High school sports are still about the kids… aren’t they?

What is this craziness that seems to be infecting Arizona high school sports?

Remember when high school athletics were about kids having fun playing the sports they enjoyed?  And the coaches were there to guide the development of the players as athletes, but also as students and contributing members of society?

It was an awesome task and carried a ton of responsibility because the coaches played a significant role in a youth’s life .  They were considered role models, whether they wanted to be or not.  They were supposed to build character.

Oh yeah, they had to win games, too.

But lately it seems all the emphasis is on the latter – winning.  Even if it means stepping over some good people to make it happen. At least, that appears to be the case at a growing number of high schools around the state.

The latest example is the uproar taking place at Mesquite High School in Gilbert where the school’s boys’ basketball coach, Tom Saltzstein, submitted his resignation last Friday and then had a change of heart and asked to withdraw his resignation on Monday.  His request was denied by the administration.  One report said that Saltzstein had been asked to resign in the first place.

Saltzstein’s team had a 25-5 season and won the 5A-I Central Region tournament.  But they lost in the first round of the state tournament.

The coach was told he could continue teaching, but not coaching.

So, if Saltzstein was winning, what’s the problem with him continuing to coach?  A school spokesperson said she didn’t know why his request to rescind his resignation was not accepted.

Mesquite may lose other coaches, as budget cuts threaten teaching positions, which create a domino effect into the coaching ranks.  Parents are confused because they’re not getting answers. A group of them has even set up a Facebook page to solicit support for their side of the issue, wanting to protect the quality of teaching and coaching they have enjoyed at the school.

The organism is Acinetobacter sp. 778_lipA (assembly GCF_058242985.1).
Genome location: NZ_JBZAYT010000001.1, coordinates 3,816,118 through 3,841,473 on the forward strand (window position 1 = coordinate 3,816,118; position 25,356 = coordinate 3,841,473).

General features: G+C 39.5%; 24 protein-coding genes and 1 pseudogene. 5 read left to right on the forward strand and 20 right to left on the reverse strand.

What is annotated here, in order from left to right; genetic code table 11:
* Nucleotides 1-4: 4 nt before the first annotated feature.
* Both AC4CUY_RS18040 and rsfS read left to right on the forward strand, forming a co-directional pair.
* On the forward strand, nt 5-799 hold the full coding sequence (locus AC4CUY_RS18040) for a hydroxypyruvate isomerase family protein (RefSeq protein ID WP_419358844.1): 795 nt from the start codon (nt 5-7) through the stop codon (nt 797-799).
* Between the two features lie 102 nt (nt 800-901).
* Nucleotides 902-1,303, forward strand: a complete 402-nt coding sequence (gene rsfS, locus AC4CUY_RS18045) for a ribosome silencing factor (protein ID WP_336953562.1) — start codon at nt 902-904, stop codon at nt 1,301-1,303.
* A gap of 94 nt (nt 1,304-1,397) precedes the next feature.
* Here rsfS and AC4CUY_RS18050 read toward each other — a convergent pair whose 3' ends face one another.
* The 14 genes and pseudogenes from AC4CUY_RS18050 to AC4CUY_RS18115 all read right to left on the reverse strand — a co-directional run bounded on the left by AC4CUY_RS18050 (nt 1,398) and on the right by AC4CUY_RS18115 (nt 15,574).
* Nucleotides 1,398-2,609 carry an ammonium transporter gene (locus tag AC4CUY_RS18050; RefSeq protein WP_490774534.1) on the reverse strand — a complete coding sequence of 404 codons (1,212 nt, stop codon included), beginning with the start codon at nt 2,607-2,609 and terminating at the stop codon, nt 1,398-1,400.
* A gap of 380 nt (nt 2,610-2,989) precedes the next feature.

But Mesquite is just the tip of the iceberg lately.

At Desert Vista HS in Phoenix, the boys basketball coach, Doug Harris, was also dismissed earlier this month.  The only reason he was given was that the school “was looking to move in a different direction.”

Harris has run the program for the past seven years, making it to the state championship game in 2004, to the semi-finals in 2006 and 2007, and won the state championship in 2008. But the Thunder has had a couple of down years, going 11-15 this season and 8-17 the year before.

So, does that mean he was winning, but not winning enough?  That’s usually one of the most frequent translations for the term “moving in a different direction.”  It just allows the school to make the change without attributing it to a lack of wins.  No school wants to admits it would put winning ahead of concerns for the players.

And in the football ranks, the situation this year has been just as bad, probably worse.

Curt LeBlanc lost his head coach job at Queen Creek HS after taking the Bulldogs to the state playoffs in seven of his nine years there.  He guided the football program through a series of division changes, going from 2A up to 4A.

LeBlanc was asked to resign, but refused to do so.  So he was removed.  It appears on the surface that school administrators had their collective  eye on a popular athlete in the area who had experience playing at the college and professional level.  The school wanted him as its coach. LeBlanc became expendable.